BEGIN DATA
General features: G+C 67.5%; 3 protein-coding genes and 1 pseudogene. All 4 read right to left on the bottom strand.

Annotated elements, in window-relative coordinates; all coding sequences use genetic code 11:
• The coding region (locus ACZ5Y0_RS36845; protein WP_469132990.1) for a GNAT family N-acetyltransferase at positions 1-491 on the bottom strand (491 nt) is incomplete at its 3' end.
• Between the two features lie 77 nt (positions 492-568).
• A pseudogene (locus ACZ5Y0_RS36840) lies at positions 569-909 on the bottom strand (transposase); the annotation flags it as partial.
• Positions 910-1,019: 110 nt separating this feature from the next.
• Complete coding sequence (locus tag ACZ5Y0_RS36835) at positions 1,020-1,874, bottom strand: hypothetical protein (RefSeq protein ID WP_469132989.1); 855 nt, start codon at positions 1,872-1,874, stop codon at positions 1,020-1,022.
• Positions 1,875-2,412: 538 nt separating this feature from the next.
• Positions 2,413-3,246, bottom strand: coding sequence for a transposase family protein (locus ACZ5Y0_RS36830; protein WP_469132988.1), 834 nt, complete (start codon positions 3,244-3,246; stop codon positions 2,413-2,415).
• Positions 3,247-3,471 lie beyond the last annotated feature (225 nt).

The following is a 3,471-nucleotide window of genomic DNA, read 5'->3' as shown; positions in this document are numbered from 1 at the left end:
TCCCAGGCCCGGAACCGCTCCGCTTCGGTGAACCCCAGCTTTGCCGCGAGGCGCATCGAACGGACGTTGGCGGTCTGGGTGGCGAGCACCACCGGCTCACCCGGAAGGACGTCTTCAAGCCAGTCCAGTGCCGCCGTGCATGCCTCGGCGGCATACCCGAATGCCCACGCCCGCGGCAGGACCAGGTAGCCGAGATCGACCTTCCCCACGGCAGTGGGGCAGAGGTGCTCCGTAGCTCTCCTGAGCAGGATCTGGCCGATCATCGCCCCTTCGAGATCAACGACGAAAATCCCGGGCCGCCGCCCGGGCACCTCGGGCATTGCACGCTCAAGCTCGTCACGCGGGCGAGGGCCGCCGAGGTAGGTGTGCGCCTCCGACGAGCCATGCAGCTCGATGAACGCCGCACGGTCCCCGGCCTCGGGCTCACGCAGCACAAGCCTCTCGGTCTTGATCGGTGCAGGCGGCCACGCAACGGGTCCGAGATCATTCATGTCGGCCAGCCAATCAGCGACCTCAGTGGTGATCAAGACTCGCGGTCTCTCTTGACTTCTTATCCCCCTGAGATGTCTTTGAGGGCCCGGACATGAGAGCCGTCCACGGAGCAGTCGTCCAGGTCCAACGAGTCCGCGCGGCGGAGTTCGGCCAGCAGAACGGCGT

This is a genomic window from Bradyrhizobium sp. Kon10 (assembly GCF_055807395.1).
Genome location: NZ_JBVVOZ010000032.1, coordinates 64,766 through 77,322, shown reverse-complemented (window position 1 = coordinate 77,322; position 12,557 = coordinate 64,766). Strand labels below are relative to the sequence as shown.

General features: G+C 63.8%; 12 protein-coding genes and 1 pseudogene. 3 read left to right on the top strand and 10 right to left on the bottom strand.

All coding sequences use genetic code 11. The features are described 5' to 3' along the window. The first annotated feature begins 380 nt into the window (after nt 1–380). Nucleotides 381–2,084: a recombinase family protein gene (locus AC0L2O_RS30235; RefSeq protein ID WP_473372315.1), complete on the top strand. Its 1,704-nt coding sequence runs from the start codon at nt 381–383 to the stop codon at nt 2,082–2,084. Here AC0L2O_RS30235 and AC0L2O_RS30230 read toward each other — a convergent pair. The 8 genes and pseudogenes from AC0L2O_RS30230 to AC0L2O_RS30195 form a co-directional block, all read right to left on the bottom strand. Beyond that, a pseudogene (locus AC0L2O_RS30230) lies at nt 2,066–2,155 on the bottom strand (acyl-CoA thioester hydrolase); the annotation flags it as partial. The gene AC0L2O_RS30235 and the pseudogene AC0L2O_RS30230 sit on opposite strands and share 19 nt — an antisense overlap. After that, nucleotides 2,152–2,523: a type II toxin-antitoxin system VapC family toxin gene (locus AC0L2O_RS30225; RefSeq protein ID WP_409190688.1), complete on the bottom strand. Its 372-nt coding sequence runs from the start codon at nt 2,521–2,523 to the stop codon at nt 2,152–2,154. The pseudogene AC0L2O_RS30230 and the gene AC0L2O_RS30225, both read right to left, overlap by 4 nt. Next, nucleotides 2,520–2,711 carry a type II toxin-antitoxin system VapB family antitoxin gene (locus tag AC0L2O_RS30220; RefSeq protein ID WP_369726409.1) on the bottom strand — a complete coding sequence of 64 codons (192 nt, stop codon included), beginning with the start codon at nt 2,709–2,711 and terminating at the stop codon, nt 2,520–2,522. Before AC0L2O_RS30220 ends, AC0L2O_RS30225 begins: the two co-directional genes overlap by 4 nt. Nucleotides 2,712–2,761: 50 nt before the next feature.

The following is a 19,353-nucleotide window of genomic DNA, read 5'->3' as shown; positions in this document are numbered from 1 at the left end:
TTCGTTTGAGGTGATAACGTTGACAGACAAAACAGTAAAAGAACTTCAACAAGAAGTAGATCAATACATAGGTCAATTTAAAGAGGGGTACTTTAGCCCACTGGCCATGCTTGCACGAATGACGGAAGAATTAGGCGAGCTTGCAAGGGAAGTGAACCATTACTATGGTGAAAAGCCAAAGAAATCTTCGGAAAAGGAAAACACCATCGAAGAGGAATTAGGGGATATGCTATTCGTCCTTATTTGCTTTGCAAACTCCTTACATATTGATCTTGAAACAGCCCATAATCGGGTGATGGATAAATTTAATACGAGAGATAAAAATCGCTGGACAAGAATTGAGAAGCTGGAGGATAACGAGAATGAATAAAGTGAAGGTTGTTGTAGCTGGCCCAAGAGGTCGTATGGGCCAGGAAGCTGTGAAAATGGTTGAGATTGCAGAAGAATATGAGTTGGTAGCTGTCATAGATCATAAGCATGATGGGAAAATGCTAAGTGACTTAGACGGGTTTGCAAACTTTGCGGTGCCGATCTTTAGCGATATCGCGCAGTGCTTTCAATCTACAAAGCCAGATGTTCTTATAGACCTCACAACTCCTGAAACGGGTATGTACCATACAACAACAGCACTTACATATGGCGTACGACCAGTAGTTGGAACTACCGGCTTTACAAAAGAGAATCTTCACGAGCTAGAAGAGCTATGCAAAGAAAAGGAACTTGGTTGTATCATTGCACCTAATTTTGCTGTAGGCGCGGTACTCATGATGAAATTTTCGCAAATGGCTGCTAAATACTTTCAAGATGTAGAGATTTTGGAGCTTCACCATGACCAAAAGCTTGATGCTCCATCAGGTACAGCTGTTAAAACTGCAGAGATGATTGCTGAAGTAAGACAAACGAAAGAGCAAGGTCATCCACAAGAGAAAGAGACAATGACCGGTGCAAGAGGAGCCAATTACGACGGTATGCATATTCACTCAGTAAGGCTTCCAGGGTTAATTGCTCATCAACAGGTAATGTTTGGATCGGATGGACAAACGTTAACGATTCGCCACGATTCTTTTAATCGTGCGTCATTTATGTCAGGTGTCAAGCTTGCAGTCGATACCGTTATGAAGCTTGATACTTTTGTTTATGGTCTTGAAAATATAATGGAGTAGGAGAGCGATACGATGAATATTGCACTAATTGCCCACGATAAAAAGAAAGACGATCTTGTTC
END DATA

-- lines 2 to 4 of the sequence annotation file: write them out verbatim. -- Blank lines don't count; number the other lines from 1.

Annotated elements, in window-relative coordinates; all coding sequences use genetic code 11:
• The coding region (locus ACZ5Y0_RS36845; protein WP_469132990.1) for a GNAT family N-acetyltransferase at positions 1-491 on the bottom strand (491 nt) is incomplete at its 3' end.
• Between the two features lie 77 nt (positions 492-568).